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Diagnostic Value of Digital Pulse-wave Amplitude in Dialysis Access-associated Steal Syndrome
Bright Benfor, MD1, Kihoon Bohle, BSc.2, Eric K. Peden, MD1.
1Houston Methodist DeBakey Heart and Vascular Center, Houston, TX, USA, 2School of Engineering Medicine, Texas A&M, Houston, TX, USA.

OBJECTIVE- To quantify digital pulse-wave amplitude (PWA) changes with access compression in patients with dialysis access-related hand ischemia (ARHI) and investigate influence on treatment strategy.
METHODS- Included patients presented with symptoms of ARHI. Digital PWA was measured using a photoplethysmography sensor placed on the second digit before and during manual access compression and a wave amplitude index (WAI) calculated as the ratio of the latter to baseline value. Patients' clinical characteristics were studied, and logistic regression was performed to investigate the association between WAI and progression to a flow-targeted intervention at 90 days.
RESULTS- Our cohort comprised 322 subjects with a mean age of 6013 and a median access age of 9 months. Upper arm accesses were reported in 67% and arteriovenous grafts in 16%. All patients were symptomatic with paresthesia being the most common symptom (68%). Tissue loss was reported in 4% and the mean flow volume was 1271878 ml/min. The PWA measured 2.30.9mm at baseline and increased to 5.03.2 mm with access compression (p < 0.001), accounting for a median WAI of 2. Patients who had a WAI≥2 were more likely to present with coolness (32% vs. 21%, p=0.025), pallor (6% vs 1%, p=0.048) and had significantly lower baseline digital pressures (83 vs 110mmHg, p<0.001), lower digital-brachial index (0.6 vs 0.8, p<0.001) and higher flow volumes (1363 vs 1146 ml/min, p=0.027). Surgical interventions were performed in 29% and consisted of ligation in 12%, access-preservation procedures in 16% and arterial inflow revascularization in 3%. Subjects with WAI≥2 were more likely to have interventions (36% vs 16%, p<0.001). Eighty percent (80%) of patients receiving access-preservation procedures reported symptom improvement at 30 days. In multivariate analysis, WAI≥2 was found to be independently associated with the need for flow-targeted access preservation interventions (OR: 3.6 [1.6 - 7.7], p=0.001)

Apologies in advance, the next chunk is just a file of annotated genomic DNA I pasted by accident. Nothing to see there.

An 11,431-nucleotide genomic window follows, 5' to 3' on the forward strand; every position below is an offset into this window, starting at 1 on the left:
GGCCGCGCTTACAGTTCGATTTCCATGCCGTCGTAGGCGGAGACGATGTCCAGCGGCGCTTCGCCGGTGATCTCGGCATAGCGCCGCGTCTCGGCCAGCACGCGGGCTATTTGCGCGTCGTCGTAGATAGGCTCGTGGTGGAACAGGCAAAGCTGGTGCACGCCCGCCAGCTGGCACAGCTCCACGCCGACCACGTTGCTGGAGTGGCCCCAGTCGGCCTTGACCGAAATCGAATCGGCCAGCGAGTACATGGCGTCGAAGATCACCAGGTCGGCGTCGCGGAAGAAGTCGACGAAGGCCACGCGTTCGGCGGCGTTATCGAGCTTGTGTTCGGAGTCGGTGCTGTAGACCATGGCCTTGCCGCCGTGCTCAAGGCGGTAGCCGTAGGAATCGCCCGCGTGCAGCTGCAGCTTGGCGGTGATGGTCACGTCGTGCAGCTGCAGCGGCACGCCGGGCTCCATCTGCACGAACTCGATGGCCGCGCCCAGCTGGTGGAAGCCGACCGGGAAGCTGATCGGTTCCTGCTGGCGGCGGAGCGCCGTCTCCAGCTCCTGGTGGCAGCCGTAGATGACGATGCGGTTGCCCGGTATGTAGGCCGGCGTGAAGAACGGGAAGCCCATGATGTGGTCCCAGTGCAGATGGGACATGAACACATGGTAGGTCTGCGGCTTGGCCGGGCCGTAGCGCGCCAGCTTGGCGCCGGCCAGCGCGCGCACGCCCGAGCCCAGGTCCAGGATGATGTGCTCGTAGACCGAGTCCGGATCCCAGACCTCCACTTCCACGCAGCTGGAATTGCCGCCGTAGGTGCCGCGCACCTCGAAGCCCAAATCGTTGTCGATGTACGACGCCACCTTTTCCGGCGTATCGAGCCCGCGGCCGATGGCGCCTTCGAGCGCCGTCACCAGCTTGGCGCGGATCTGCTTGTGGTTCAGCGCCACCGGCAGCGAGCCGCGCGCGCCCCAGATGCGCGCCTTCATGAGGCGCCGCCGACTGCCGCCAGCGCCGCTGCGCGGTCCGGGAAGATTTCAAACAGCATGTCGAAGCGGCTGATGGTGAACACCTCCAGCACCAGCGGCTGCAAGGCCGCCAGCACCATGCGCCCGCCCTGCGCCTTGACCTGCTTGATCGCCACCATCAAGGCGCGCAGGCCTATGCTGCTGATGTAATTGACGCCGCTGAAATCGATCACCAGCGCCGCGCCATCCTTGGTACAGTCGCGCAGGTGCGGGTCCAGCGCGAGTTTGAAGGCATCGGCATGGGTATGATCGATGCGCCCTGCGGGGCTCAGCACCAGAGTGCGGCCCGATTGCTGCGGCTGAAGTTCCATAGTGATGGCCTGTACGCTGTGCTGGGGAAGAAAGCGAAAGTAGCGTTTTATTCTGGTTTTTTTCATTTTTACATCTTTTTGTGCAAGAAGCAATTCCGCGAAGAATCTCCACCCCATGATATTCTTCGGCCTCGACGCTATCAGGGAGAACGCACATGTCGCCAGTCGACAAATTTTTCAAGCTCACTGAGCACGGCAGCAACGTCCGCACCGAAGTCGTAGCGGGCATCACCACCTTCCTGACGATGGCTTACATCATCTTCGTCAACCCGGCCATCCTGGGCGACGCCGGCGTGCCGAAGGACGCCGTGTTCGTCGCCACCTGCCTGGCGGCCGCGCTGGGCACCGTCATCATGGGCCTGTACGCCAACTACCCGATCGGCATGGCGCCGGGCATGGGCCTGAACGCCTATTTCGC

CONCLUSION- A doubling of the digital pulse-wave amplitude with access compression is associated with worse hemodynamic parameters and the need for intervention in patients presenting with DASS. Future studies are warranted to further investigate its effectiveness in predicting outcomes of flow-reduction procedures.

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